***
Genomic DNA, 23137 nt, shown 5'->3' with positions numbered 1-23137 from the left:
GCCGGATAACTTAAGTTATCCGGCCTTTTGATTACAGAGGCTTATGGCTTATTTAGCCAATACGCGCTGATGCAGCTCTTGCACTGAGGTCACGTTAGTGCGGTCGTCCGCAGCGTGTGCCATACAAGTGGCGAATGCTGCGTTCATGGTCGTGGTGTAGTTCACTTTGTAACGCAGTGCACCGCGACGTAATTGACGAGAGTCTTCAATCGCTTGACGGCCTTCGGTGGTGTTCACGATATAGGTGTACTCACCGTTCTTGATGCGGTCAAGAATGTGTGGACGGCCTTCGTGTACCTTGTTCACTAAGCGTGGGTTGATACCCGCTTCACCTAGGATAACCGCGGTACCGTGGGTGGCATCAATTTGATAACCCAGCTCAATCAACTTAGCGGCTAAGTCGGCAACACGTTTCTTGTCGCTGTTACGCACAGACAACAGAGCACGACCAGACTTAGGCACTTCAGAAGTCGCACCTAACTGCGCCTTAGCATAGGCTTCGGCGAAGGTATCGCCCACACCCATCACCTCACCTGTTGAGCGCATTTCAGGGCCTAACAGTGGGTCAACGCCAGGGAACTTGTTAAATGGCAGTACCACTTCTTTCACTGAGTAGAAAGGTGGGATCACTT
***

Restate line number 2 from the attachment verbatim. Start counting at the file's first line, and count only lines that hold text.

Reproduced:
GCCGGATAACTTAAGTTATCCGGCCTTTTGATTACAGAGGCTTATGGCTTATTTAGCCAATACGCGCTGATGCAGCTCTTGCACTGAGGTCACGTTAGTGCGGTCGTCCGCAGCGTGTGCCATACAAGTGGCGAATGCTGCGTTCATGGTCGTGGTGTAGTTCACTTTGTAACGCAGTGCACCGCGACGTAATTGACGAGAGTCTTCAATCGCTTGACGGCCTTCGGTGGTGTTCACGATATAGGTGTACTCACCGTTCTTGATGCGGTCAAGAATGTGTGGACGGCCTTCGTGTACCTTGTTCACTAAGCGTGGGTTGATACCCGCTTCACCTAGGATAACCGCGGTACCGTGGGTGGCATCAATTTGATAACCCAGCTCAATCAACTTAGCGGCTAAGTCGGCAACACGTTTCTTGTCGCTGTTACGCACAGACAACAGAGCACGACCAGACTTAGGCACTTCAGAAGTCGCACCTAACTGCGCCTTAGCATAGGCTTCGGCGAAGGTATCGCCCACACCCATCACCTCACCTGTTGAGCGCATTTCAGGGCCTAACAGTGGGTCAACGCCAGGGAACTTGTTAAATGGCAGTACCACTTCTTTCACTGAGTAGAAAGGTGGGATCACTT